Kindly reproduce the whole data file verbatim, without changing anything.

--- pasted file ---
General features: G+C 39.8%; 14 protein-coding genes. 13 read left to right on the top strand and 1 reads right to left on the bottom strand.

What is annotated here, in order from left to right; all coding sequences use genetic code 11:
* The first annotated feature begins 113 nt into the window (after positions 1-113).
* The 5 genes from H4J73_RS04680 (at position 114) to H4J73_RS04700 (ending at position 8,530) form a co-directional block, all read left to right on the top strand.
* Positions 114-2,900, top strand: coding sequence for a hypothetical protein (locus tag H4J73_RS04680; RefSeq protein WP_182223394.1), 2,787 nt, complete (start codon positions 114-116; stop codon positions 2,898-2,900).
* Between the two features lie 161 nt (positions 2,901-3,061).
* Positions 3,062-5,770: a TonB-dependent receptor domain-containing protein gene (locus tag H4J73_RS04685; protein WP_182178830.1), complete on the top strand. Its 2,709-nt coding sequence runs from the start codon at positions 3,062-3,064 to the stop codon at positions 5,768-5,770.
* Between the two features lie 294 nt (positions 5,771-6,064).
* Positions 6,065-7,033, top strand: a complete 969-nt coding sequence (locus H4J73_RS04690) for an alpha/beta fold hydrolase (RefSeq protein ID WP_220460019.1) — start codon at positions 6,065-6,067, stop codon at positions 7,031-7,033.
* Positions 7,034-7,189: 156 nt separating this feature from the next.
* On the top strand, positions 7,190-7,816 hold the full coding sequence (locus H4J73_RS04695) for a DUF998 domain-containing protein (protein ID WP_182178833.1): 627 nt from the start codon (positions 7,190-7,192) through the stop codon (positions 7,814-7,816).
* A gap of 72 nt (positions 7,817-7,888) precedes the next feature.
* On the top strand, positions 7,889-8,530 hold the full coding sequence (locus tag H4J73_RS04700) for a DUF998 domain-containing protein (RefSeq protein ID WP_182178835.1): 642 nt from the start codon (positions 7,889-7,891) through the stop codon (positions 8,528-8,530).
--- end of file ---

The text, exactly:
General features: G+C 39.8%; 14 protein-coding genes. 13 read left to right on the top strand and 1 reads right to left on the bottom strand.

What is annotated here, in order from left to right; all coding sequences use genetic code 11:
* The first annotated feature begins 113 nt into the window (after positions 1-113).
* The 5 genes from H4J73_RS04680 (at position 114) to H4J73_RS04700 (ending at position 8,530) form a co-directional block, all read left to right on the top strand.
* Positions 114-2,900, top strand: coding sequence for a hypothetical protein (locus tag H4J73_RS04680; RefSeq protein WP_182223394.1), 2,787 nt, complete (start codon positions 114-116; stop codon positions 2,898-2,900).
* Between the two features lie 161 nt (positions 2,901-3,061).
* Positions 3,062-5,770: a TonB-dependent receptor domain-containing protein gene (locus tag H4J73_RS04685; protein WP_182178830.1), complete on the top strand. Its 2,709-nt coding sequence runs from the start codon at positions 3,062-3,064 to the stop codon at positions 5,768-5,770.
* Between the two features lie 294 nt (positions 5,771-6,064).
* Positions 6,065-7,033, top strand: a complete 969-nt coding sequence (locus H4J73_RS04690) for an alpha/beta fold hydrolase (RefSeq protein ID WP_220460019.1) — start codon at positions 6,065-6,067, stop codon at positions 7,031-7,033.
* Positions 7,034-7,189: 156 nt separating this feature from the next.
* On the top strand, positions 7,190-7,816 hold the full coding sequence (locus H4J73_RS04695) for a DUF998 domain-containing protein (protein ID WP_182178833.1): 627 nt from the start codon (positions 7,190-7,192) through the stop codon (positions 7,814-7,816).
* A gap of 72 nt (positions 7,817-7,888) precedes the next feature.
* On the top strand, positions 7,889-8,530 hold the full coding sequence (locus tag H4J73_RS04700) for a DUF998 domain-containing protein (RefSeq protein ID WP_182178835.1): 642 nt from the start codon (positions 7,889-7,891) through the stop codon (positions 8,528-8,530).